City Fall's a tough act to follow, so instead of trying to create something even bigger than the epic story, the IDW team is wisely playing off its conclusion to create a more somber and humanizing tale. City Fall was explosive and action packed, but it also brought about some major changes to the key characters. Now the creative team has time to actually flesh out what these events mean to everyone and prove they weren't just forgettable shock value.
Seeing as this is a jumping on point (although I strongly recommend reading City Fall at some point), Tom Waltz, Kevin Eastman and Bobby Curnow spend time addressing how each character is coping post-City Fall. Unfortunately, Michelangelo and Donatello don't have any big moments, but there's a solid focus on Leo's recovery and how Raph's handling it, the developing April/Casey relationship, and the reintroduction of Alopex. The handling of each character feels appropriate after what just went down and that's a welcome change of pace. So often we have characters saving the world and they're cool about it in very the next issue. Here, we're feeling the impact the war has taken on the family. Sure, they escaped with their brother, but the conflict is far from over. Additionally, the writing team has opened the door to a much bigger plot here.
Yes, Mateus Santolouco's an awesome fit for the book, but having Ross Campbell take over art duties for this story makes sense given the dramatic change in narrative. The opening two pages show this pretty well as we briefly chime in on the cold and violent locations from City Fall before being hit by the calming and peaceful scenery for this one. Campbell does a good job immersing us in the setting, but it's his work on the characters which really drives the tone home. The characters often have a much more innocent look to them, which, in turn, makes us experience a greater sense of compassion for them. That's particularly needed given what they're going through, after all. Campbell also nails it with the more intense moments. When Raph lets loose, you can truly see it in his eyes and the very brief flashback of Shredder vs. Alopex looks excellent. And, as always, Ronda Pattison does a thorough job with the coloring, adding so much more depth and vitality to the pages.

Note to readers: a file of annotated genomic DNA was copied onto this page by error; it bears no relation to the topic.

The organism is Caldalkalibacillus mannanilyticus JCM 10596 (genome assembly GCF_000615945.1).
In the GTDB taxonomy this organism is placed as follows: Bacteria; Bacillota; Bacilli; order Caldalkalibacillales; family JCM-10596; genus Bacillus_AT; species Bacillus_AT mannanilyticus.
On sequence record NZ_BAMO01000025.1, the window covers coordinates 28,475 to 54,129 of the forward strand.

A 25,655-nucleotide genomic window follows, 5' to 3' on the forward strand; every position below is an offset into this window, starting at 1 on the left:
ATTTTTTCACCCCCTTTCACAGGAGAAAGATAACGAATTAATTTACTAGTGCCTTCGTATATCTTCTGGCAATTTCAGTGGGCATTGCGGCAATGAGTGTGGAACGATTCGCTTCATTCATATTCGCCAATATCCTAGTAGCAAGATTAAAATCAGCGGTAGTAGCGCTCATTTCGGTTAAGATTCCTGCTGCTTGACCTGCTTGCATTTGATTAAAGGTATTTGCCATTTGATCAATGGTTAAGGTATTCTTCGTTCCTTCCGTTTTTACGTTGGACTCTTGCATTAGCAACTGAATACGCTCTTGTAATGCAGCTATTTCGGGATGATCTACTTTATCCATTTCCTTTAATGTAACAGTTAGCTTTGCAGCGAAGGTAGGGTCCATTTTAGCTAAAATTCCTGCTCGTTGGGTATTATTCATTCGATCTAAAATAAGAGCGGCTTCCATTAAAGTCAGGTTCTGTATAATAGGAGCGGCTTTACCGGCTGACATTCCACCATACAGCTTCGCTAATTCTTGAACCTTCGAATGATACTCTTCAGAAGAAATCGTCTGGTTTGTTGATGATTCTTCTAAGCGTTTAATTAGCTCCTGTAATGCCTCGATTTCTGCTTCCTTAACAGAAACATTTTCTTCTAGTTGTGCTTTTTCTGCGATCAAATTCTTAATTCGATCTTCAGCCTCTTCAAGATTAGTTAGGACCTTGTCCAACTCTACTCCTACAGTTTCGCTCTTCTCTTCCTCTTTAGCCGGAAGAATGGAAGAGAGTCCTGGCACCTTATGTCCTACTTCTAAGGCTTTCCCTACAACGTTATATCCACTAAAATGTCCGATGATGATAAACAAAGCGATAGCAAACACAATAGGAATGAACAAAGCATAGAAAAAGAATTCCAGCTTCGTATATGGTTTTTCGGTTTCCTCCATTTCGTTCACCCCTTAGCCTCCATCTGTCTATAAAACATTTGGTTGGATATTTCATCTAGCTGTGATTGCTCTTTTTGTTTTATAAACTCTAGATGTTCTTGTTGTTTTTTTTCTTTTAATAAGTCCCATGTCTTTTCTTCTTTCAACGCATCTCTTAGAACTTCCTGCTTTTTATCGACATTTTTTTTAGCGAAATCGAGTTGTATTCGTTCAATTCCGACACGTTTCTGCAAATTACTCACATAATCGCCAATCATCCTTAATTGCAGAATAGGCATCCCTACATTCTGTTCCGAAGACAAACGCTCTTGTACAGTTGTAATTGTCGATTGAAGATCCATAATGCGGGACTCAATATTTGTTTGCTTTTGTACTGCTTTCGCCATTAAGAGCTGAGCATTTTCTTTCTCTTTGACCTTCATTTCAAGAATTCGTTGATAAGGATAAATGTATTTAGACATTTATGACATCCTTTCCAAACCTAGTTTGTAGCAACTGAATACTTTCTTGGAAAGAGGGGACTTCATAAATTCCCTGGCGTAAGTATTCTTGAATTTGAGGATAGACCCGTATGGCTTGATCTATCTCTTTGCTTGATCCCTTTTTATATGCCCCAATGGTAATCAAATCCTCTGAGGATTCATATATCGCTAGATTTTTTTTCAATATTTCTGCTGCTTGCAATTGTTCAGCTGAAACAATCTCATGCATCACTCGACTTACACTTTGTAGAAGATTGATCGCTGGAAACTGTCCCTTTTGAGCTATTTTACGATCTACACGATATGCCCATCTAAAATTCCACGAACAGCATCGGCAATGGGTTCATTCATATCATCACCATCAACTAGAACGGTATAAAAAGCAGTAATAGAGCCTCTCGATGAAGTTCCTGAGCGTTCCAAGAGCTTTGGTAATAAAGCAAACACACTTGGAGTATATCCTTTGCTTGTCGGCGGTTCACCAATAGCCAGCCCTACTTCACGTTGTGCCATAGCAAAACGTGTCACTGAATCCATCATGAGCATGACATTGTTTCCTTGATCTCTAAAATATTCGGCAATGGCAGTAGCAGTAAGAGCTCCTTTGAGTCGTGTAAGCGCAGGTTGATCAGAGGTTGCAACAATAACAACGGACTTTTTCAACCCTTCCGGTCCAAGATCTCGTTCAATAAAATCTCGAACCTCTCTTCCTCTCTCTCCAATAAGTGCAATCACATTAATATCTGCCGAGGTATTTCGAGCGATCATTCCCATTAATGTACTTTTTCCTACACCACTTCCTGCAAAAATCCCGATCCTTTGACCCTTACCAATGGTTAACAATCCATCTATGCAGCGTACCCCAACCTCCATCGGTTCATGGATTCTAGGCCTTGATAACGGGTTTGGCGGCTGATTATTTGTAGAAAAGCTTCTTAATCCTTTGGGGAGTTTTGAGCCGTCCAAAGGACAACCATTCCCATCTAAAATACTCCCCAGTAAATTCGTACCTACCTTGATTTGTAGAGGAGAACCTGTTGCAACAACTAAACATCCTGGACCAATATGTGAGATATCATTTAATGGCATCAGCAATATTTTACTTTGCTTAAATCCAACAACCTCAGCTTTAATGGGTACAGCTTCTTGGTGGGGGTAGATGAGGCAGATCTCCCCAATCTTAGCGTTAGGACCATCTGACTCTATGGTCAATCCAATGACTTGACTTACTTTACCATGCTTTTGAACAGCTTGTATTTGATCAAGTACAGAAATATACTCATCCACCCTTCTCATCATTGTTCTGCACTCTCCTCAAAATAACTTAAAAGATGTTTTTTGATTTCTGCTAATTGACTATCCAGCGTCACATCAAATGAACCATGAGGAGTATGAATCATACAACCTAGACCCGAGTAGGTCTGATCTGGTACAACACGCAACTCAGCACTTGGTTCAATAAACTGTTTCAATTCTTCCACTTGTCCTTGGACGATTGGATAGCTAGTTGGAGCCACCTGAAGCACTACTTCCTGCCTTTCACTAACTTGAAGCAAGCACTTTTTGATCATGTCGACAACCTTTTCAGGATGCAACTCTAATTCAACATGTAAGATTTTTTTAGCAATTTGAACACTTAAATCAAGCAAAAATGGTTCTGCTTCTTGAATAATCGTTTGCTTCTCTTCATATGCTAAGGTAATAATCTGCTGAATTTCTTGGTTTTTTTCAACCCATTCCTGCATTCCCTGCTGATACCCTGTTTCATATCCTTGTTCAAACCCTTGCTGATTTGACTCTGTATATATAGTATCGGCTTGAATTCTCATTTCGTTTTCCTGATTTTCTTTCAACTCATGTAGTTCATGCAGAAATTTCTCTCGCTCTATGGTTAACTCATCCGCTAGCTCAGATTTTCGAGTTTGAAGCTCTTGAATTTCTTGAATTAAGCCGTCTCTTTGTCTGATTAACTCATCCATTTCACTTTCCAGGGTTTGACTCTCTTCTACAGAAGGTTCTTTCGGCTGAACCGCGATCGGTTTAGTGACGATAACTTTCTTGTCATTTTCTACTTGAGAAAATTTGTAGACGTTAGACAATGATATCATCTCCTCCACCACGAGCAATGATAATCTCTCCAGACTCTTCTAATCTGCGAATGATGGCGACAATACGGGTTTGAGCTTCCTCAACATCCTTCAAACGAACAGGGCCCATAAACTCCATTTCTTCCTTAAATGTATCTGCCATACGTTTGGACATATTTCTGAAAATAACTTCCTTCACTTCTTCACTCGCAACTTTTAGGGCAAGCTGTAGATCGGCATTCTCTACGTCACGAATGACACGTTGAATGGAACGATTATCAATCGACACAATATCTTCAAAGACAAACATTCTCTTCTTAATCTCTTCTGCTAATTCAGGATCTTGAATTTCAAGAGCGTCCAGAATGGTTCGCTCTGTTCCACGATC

If you've been following along (both the ongoing series and micro-issues), then the fact this is a jumping on point is definitely noticeable. Waltz makes sure the exposition is given in an organic way, but it still feels like covering familiar territory for the rest of us and takes up a fair amount of the time.
And, while the drastic change in the atmosphere is completely understandable, it's tough not to miss the excitement of City Fall a little bit.
Handling the fallout of City Fall certainly doesn't seem like an easy feat, yet the team at IDW has kicked things off with a strong first chapter. It's a much needed breather for the team after being hit by all of the chaos in the last story and Ross Campbell's art does a fine job reflecting that. This one's primarily character-driven, but by the end of the issue, it'll definitely leave you wondering where the overall narrative will go next. This book has yet to let me down and I just can't recommend it enough.